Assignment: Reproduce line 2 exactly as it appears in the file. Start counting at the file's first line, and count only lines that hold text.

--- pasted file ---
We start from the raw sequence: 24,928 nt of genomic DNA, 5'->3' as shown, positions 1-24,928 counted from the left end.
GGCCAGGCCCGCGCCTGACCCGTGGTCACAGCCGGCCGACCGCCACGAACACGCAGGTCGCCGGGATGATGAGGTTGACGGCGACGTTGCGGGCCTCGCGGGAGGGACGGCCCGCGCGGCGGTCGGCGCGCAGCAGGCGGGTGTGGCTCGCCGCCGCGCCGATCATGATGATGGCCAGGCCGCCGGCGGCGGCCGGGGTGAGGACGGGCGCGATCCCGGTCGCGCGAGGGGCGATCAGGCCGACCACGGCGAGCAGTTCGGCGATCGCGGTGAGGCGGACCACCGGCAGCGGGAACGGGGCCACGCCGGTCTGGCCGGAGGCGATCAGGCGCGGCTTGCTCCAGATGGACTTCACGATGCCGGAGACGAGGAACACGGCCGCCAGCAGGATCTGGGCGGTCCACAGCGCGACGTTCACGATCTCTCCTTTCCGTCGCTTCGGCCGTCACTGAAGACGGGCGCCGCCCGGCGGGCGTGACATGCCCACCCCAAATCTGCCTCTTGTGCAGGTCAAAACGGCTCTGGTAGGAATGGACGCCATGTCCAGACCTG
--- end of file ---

GGCCAGGCCCGCGCCTGACCCGTGGTCACAGCCGGCCGACCGCCACGAACACGCAGGTCGCCGGGATGATGAGGTTGACGGCGACGTTGCGGGCCTCGCGGGAGGGACGGCCCGCGCGGCGGTCGGCGCGCAGCAGGCGGGTGTGGCTCGCCGCCGCGCCGATCATGATGATGGCCAGGCCGCCGGCGGCGGCCGGGGTGAGGACGGGCGCGATCCCGGTCGCGCGAGGGGCGATCAGGCCGACCACGGCGAGCAGTTCGGCGATCGCGGTGAGGCGGACCACCGGCAGCGGGAACGGGGCCACGCCGGTCTGGCCGGAGGCGATCAGGCGCGGCTTGCTCCAGATGGACTTCACGATGCCGGAGACGAGGAACACGGCCGCCAGCAGGATCTGGGCGGTCCACAGCGCGACGTTCACGATCTCTCCTTTCCGTCGCTTCGGCCGTCACTGAAGACGGGCGCCGCCCGGCGGGCGTGACATGCCCACCCCAAATCTGCCTCTTGTGCAGGTCAAAACGGCTCTGGTAGGAATGGACGCCATGTCCAGACCTG